The poet’s repeated insistence, “Whatever you do, do not give up on it,” echoes a line from Miklós Radnóti’s “Seventh Eclogue,” translated by Kalogeris (published in Dialogos: Paired Poems in Translation): “Concentrate on the line / A line that bears its leveling pain.” Radnóti’s poem, written in a labor camp in Yugoslavia in World War II, was found in his raincoat pocket after his corpse was exhumed. Late at night, behind barbed wire, listening to groans, Radnóti dreams of home:
Are the homes we left still standing? The ones
…………..We so often describe in our letters home,
Even as the bombs are falling? The groans all sound the same
…………..When I close my eyes, but who can predict
If the man on my right will wake to see
…………..His home intact? And is there a home
For the poem with stately measure, a place where people still love
…………..To recite hexameter lines by heart—
Given the state we’re in? Concentrate on the line,
…………..A line that bears its leveling pain
Without the slash of accent marks. Call it a lifeline,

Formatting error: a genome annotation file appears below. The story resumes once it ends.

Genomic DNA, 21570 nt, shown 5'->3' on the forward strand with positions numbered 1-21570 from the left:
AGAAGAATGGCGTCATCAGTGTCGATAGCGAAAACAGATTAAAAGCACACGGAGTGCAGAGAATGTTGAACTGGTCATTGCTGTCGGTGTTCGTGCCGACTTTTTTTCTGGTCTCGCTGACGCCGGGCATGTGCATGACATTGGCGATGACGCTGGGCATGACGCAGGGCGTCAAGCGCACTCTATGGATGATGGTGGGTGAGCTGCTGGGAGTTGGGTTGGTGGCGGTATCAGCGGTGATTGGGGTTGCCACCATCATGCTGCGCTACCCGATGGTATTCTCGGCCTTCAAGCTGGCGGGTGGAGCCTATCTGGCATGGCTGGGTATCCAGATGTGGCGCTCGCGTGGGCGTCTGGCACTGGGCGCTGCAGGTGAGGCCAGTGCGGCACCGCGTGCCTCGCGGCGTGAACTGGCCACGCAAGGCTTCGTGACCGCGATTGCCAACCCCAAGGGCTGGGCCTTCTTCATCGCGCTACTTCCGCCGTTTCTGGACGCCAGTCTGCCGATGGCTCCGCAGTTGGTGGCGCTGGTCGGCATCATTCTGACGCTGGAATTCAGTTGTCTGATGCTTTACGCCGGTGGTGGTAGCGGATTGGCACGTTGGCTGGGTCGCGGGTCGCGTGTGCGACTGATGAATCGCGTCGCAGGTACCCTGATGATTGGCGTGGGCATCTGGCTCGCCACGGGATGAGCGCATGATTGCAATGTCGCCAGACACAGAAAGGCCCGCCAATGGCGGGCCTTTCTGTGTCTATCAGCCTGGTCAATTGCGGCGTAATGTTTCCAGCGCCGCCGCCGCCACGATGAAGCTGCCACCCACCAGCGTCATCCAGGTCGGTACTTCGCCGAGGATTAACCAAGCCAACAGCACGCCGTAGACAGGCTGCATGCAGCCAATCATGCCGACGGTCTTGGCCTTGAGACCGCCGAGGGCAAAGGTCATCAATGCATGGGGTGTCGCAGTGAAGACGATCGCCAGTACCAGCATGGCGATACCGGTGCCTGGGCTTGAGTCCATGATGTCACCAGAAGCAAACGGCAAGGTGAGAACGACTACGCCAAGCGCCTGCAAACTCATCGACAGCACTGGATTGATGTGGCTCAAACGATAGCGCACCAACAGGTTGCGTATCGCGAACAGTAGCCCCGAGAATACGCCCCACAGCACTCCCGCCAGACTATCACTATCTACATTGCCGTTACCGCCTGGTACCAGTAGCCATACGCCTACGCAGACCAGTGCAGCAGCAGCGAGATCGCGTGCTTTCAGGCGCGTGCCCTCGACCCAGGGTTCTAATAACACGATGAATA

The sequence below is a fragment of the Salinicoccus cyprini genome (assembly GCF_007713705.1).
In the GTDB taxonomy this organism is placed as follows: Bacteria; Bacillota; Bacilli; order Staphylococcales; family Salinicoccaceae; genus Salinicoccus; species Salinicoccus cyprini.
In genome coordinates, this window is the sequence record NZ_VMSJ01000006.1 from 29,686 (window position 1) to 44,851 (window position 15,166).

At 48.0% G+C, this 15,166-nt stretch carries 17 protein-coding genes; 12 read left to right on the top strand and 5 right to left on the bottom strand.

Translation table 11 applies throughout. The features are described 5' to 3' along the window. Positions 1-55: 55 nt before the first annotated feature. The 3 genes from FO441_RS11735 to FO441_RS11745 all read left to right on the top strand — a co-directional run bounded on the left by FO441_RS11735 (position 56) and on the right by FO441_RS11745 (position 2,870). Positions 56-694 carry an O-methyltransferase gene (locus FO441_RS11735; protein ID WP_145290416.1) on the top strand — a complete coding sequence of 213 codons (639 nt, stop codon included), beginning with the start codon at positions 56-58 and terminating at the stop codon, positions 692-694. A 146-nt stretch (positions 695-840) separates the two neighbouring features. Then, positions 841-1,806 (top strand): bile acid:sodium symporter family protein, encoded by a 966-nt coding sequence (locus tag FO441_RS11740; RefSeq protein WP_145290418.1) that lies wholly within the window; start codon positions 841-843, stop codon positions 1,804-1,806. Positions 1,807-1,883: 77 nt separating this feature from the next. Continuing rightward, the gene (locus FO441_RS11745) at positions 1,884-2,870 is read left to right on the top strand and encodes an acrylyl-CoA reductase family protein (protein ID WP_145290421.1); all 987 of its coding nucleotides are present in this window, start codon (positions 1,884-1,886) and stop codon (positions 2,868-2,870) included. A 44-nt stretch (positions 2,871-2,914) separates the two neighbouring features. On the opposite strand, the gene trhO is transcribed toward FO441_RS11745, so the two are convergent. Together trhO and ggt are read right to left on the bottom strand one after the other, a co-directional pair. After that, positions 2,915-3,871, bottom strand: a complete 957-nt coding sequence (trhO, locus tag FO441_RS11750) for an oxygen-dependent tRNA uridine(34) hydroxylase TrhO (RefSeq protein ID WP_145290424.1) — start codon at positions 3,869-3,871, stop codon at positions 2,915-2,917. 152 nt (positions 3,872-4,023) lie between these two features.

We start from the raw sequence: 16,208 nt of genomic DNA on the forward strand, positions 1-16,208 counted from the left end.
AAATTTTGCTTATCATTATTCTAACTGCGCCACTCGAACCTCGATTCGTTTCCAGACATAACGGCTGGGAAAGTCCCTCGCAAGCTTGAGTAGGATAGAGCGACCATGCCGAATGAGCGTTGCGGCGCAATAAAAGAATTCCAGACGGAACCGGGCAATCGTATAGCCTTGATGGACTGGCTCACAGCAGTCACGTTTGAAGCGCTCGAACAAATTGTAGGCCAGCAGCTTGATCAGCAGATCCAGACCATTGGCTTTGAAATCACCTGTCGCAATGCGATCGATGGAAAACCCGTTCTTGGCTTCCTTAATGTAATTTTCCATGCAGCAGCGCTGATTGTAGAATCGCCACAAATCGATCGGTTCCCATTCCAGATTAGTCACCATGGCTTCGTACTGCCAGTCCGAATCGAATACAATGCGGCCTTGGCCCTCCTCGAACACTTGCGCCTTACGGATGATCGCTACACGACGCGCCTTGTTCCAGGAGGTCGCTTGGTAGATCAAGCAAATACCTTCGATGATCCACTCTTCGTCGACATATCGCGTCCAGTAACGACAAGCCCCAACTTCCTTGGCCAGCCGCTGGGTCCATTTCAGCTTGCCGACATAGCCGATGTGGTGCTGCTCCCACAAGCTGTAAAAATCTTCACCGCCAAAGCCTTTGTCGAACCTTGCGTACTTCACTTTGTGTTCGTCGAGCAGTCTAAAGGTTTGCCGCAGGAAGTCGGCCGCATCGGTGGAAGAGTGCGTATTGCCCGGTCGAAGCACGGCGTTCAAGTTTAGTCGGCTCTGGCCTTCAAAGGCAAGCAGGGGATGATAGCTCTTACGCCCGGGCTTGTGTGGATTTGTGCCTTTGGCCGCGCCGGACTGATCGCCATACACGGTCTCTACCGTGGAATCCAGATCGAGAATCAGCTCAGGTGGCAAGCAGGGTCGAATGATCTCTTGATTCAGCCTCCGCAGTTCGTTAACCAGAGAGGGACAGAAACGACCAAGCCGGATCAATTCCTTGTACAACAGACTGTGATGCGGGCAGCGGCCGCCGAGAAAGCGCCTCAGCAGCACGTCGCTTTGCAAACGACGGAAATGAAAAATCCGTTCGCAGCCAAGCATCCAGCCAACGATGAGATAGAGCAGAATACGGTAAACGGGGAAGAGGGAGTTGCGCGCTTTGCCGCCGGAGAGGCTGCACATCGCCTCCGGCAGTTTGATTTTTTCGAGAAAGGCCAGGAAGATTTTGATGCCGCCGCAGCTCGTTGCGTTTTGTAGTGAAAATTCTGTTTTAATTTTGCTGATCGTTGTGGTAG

…………..Inching along the page like a slug
In the dark, but not so dark that you don’t pick up the gleam
…………..Of its slime, if the mind’s glow is steady
As a searchlight. Concentrate on Homer’s meter,
…………..As the line squiggles blind as an earthworm.
Reciting the line, concentrating on Homer’s meter, is not a form of escape; it does not block out the poet’s predicament. It doesn’t restore his home, or restore him to the company of those who “still love to recite hexameter lines by heart.” If anything, it calls them further into question. But it gives the poet a way to measure out the dark, “inching along,” like blind Homer, like the blind earthworm. It gives him away to steady “the mind’s glow.” Throughout Winthropos, we feel the urgency and necessity of this fragile line, and the kinds of leveling pain it is asked to bear. It is Kalogeris’ craft, the subtlety and grace of his measured lines (most often, though not exclusively, pentameter) that makes meter matter, like a heartbeat or a pulse.
In “Reciting Henry Vaughn in the MRI,” a chemo patient recites Henry Vaughan’s “The Night”: